October 12-13, 2013: Admittedly this is nothing compared to the devastation suffered recently in areas all over the Philippines, but we recently experienced our own little flood on MOKEN.
Here’s the background. When I arrived back on MOKEN from our Italy trip in September, I turned on the shore power and the dock water and immediately heard the hiss of a small water leak. Off went the water, the system was purged and I went to bed. It was 3:30 in the morning after all. This sort of stuff never happens during normal business hours.
The next day, I located the leak under the forward head (bathroom) sink. A plastic coated aluminum pipe had developed a small crack at a sharp bend (see “Original Leak” photo). I called the guys who look after our boat when Chris is away and they put in a temporary fix, a short length of flexible hose meant to last until Chris arrived home and figured out a more permanent solution.
It almost made it. On Saturday, about four hours before Chris was due to land in Manila, I discovered water in the bilge and quickly traced it back to the same hose. The connection had given way (it’s the yellow hose with the rag wrapped around it in “The Culprit” photo). There were already a few inches of water under the sole (floor) of the salon and it had overflowed into the engine room bilge. But not quite enough to trigger the bilge pump. So that meant pumping it out manually.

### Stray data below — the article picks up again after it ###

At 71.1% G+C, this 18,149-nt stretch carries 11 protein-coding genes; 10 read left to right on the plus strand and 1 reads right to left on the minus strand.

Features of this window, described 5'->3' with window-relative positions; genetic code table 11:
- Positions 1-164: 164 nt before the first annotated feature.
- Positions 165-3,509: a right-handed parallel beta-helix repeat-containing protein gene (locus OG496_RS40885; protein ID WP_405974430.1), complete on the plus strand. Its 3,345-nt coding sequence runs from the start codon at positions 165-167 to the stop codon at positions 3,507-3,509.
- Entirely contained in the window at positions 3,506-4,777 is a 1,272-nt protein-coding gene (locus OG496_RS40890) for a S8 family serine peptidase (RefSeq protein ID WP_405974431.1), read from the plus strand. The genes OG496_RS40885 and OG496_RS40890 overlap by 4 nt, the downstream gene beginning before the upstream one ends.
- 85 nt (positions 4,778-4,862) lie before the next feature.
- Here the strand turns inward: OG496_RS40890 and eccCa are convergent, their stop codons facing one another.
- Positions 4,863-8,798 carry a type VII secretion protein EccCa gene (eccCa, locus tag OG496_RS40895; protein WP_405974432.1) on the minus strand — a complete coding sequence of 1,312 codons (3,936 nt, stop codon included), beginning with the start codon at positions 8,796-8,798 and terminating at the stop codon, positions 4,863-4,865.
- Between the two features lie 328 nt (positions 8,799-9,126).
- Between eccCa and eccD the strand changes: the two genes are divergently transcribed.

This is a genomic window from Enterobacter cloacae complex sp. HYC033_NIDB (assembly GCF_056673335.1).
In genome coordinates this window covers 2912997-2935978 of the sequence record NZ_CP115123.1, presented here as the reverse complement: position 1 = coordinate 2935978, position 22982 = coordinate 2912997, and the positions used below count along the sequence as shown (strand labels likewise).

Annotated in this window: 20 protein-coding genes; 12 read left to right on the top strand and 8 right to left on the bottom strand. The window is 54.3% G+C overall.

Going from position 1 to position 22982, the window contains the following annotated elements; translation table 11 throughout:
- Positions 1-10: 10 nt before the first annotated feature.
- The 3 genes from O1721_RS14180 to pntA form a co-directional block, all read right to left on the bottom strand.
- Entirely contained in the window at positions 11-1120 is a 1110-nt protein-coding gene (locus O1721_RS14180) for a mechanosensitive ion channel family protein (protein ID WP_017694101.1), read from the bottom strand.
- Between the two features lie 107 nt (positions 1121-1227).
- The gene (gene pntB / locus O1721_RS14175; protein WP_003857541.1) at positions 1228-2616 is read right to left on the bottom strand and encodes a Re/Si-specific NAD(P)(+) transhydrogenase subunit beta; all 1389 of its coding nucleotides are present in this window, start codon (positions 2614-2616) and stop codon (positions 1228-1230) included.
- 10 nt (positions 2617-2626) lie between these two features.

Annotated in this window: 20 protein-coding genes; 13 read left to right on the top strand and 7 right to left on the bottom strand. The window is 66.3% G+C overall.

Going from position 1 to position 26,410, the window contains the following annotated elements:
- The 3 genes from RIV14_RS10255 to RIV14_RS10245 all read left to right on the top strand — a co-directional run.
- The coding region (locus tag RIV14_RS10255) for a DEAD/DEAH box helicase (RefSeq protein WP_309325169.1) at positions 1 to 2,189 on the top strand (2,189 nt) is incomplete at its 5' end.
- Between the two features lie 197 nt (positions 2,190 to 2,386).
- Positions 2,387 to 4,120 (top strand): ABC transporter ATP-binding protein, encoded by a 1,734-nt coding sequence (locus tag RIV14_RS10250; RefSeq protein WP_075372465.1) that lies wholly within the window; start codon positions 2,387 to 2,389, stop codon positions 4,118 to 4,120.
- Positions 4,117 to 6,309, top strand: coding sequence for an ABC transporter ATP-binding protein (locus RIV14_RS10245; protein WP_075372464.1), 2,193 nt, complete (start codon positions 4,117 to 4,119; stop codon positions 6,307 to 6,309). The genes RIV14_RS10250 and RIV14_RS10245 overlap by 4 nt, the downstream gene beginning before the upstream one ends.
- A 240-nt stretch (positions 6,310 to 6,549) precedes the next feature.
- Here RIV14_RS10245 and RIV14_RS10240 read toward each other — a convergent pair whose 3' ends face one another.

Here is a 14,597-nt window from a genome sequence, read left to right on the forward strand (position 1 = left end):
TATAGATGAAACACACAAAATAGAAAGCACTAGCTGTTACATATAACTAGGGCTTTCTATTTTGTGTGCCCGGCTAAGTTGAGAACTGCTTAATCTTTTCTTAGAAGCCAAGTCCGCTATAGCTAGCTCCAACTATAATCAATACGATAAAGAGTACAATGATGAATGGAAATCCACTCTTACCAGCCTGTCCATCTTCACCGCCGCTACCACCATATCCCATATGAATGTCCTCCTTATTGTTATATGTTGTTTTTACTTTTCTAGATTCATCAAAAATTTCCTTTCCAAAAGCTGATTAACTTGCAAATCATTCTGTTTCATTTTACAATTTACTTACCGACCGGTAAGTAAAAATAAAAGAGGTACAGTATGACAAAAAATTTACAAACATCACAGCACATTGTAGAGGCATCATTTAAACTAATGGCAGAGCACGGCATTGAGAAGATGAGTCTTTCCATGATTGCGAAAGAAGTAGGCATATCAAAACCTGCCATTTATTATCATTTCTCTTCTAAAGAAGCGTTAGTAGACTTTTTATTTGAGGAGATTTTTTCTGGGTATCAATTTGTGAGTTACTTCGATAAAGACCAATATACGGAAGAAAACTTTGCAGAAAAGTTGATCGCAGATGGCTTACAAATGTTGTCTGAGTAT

I quickly turned off the water but couldn’t remember where our manual pump was hiding. Chris was in flight, therefore unreachable. I certainly didn’t want him to come home to a boat full of water, so I called in my neighbour JB to the rescue. In no time, he had the bilges clean and well on their way to dry by using a hand pump and a wet vac in turns. Kitty tried to help too by going under the salon floor and soaking up water with his furry belly, and then traipsing through the boat…leaving little paw prints just about everywhere.
Fast forward to Chris’ arrival and the boat was in a state of dissaray, with floor access hatches open to air out the bilges and locker contents strewn about. But at least the only project left for him was pipe replacement, which he quickly remedied, this time using an elbow joint instead of making a sharp bend in the pipe (see “The Solution” photo). Much more elegant, don’t you think?